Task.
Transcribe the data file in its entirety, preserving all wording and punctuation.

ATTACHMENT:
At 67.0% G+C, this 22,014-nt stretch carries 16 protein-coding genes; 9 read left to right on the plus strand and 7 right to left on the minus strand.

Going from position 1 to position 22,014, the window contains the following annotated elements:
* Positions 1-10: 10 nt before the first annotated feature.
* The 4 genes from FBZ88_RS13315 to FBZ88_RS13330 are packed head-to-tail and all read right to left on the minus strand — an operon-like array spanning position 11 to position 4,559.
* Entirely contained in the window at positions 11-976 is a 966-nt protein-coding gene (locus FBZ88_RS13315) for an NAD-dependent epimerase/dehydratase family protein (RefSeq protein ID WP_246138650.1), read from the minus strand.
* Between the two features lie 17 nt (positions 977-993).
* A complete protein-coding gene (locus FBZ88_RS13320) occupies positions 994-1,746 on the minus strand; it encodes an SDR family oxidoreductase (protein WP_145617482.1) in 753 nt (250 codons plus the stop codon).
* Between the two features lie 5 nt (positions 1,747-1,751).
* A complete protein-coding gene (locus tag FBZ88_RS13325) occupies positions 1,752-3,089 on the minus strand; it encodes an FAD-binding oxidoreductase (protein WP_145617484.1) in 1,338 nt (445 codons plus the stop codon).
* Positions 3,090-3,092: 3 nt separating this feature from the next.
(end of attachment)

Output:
At 67.0% G+C, this 22,014-nt stretch carries 16 protein-coding genes; 9 read left to right on the plus strand and 7 right to left on the minus strand.

Going from position 1 to position 22,014, the window contains the following annotated elements:
* Positions 1-10: 10 nt before the first annotated feature.
* The 4 genes from FBZ88_RS13315 to FBZ88_RS13330 are packed head-to-tail and all read right to left on the minus strand — an operon-like array spanning position 11 to position 4,559.
* Entirely contained in the window at positions 11-976 is a 966-nt protein-coding gene (locus FBZ88_RS13315) for an NAD-dependent epimerase/dehydratase family protein (RefSeq protein ID WP_246138650.1), read from the minus strand.
* Between the two features lie 17 nt (positions 977-993).
* A complete protein-coding gene (locus FBZ88_RS13320) occupies positions 994-1,746 on the minus strand; it encodes an SDR family oxidoreductase (protein WP_145617482.1) in 753 nt (250 codons plus the stop codon).
* Between the two features lie 5 nt (positions 1,747-1,751).
* A complete protein-coding gene (locus tag FBZ88_RS13325) occupies positions 1,752-3,089 on the minus strand; it encodes an FAD-binding oxidoreductase (protein WP_145617484.1) in 1,338 nt (445 codons plus the stop codon).
* Positions 3,090-3,092: 3 nt separating this feature from the next.